For more information and to apply contact info@hrra.org.uk or call 07824 597378 and speak to Abi Luthmann (ex-HRRA Committee member and  History Project co-lead)

 

Heritage Open Days free Brighton film showing

oh what a lovely WarFabrica Film Club free event as part of Heritage Open Days

Oh! What a Lovely War (1969, 144mins, PG)Fablogo

Fabrica Film Club is marking the Centenary of the First World War with this classic musical, directed by Sir Richard Attenborough and partly filmed on our very own West Pier of Brighton.

Based on Joan Littlewood’s 1963 stage musical, Oh, What a Lovely War! this adaptation is packed with British stars (Olivier, Gielgud, Redgraves’) follows some of the most noted stages of the war, and revolves around the marching songs of the soldiers. Filled with satire, this daring anti-war film reflects Britains experience of losing an entire generation to the conflict.

 “Oh! What a Lovely War” does recreate this time, in a bitter mixture of history, satire, detail, panorama and music. Especially music. There is something paradoxical in the thought of singing about a war, and yet cheap popular songs often capture the spirit of a time better than any collection of speeches and histories. Miss Littlewood, and Attenborough after her, present the war as a British music hall review; there’s a lot of smiling up front, but backstage you can see the greasepaint and smell the sweat, and the smiles become desperate, and there begins to be blood. – Roger Ebert

 Comfy chairs, bean bags, blankets and free nibbles. Low-cost pay bar. Doors open 6pm, film starts promptly at 6.30pm.

Film Club is free to book, but please ensure if you have booked that you come, or if you find you can’t attend, let us know so someone on the waiting list can attend instead – we hate wasted seats!

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War Stories: Voices from the First World War

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Strike a Light is out and about this week and will be visiting some of the War Stories activities which are happening in and around Brighton and Hove as part of the Brighton Museum and Art gallery activities and events.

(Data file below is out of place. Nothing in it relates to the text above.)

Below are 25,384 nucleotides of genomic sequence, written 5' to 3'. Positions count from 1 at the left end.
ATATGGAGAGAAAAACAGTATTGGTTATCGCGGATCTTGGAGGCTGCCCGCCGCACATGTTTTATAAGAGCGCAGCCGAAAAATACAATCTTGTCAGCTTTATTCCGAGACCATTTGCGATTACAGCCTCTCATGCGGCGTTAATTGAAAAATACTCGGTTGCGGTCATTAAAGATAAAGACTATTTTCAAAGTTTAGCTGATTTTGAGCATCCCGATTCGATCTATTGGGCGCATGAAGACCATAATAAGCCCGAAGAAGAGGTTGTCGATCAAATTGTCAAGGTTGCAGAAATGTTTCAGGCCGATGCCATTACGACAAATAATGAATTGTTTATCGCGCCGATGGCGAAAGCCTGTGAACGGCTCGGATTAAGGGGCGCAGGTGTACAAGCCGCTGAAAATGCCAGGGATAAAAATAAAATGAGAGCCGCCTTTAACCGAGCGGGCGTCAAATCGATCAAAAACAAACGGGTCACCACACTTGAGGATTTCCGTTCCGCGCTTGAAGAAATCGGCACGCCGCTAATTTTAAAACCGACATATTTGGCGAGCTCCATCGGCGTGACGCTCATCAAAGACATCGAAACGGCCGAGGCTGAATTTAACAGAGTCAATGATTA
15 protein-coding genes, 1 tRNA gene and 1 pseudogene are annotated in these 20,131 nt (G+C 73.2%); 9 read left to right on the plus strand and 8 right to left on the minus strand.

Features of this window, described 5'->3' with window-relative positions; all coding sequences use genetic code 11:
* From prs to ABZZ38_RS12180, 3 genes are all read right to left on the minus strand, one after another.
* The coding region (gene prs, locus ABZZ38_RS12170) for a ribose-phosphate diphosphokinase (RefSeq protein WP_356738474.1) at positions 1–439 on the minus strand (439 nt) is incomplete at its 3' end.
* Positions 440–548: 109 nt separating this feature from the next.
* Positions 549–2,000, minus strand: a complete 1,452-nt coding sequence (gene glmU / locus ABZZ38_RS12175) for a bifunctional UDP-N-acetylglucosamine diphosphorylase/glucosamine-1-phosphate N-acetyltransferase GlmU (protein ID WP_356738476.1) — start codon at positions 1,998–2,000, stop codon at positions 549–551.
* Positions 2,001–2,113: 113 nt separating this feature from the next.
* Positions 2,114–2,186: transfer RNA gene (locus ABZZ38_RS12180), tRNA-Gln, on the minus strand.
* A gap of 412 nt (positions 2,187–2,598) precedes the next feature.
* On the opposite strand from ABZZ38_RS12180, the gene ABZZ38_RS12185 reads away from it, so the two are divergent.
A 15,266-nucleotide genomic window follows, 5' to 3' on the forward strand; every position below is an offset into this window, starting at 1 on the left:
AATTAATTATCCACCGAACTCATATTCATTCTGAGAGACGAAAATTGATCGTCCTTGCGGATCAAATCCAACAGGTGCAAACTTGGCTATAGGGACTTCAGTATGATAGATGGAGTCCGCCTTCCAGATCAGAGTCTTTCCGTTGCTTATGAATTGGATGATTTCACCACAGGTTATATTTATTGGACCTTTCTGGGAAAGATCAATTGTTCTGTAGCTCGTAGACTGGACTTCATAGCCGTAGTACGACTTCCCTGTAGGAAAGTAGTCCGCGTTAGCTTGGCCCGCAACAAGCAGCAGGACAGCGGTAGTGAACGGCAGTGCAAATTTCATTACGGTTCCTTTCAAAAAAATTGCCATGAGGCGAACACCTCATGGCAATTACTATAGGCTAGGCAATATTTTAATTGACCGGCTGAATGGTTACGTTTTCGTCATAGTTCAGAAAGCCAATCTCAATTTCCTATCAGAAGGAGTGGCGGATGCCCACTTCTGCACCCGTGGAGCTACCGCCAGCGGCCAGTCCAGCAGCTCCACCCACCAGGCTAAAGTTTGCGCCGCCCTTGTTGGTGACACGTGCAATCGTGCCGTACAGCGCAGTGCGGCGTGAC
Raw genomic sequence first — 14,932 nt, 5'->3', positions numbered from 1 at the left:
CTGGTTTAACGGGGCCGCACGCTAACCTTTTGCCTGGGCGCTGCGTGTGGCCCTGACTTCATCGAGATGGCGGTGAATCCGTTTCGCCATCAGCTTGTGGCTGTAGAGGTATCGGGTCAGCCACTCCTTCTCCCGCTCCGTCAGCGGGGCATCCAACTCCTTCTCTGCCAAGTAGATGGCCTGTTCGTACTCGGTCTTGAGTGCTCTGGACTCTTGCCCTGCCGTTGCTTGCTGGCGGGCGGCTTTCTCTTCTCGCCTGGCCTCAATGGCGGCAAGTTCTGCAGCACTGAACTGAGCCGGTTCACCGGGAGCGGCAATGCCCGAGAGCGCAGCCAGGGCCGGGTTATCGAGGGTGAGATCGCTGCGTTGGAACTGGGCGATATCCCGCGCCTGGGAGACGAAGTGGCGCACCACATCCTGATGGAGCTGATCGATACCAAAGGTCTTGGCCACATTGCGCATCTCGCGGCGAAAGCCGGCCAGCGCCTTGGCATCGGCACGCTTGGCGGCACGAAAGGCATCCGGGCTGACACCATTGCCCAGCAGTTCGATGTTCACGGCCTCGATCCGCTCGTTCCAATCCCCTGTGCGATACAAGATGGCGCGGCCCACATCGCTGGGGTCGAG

They are all free, so see you there!

12 July 2014 to 1 March 2015

Brighton Museum & Art Gallery
Free admission

Free gallery tour at Brighton Museum this Thursday about War Stories!

To commemorate the 100th anniversary of the start of the First World War, this exhibition brings to life the wartime experiences of 13 individuals whose intensely personal memories and extraordinary stories reveal the impact of war.

The diverse voices of individuals reveal both familiar and surprising stories of a war that profoundly changed British society. See the war through the eyes of a young girl born in 1914, an Indian soldier wounded on the Western Front and taken to hospital in the Royal Pavilion, soldiers from Brighton, including a Brighton & Hove Albion footballer, nurses and a gardener who was imprisoned for his pacifist beliefs.

Personal letters, diaries, art, photography, costume, film and memorabilia evoke the love, excitement, fear, bravery, grief, loss and longing that touched the lives of millions of people.

Reflections on our personal and collective acts of remembrance and commemoration explore the continuing impact of war on our lives.

Co financed by the European Regional Development Fund and made possible by INTERREG IV A 2Seas programme.
Great War logo Interreg project logo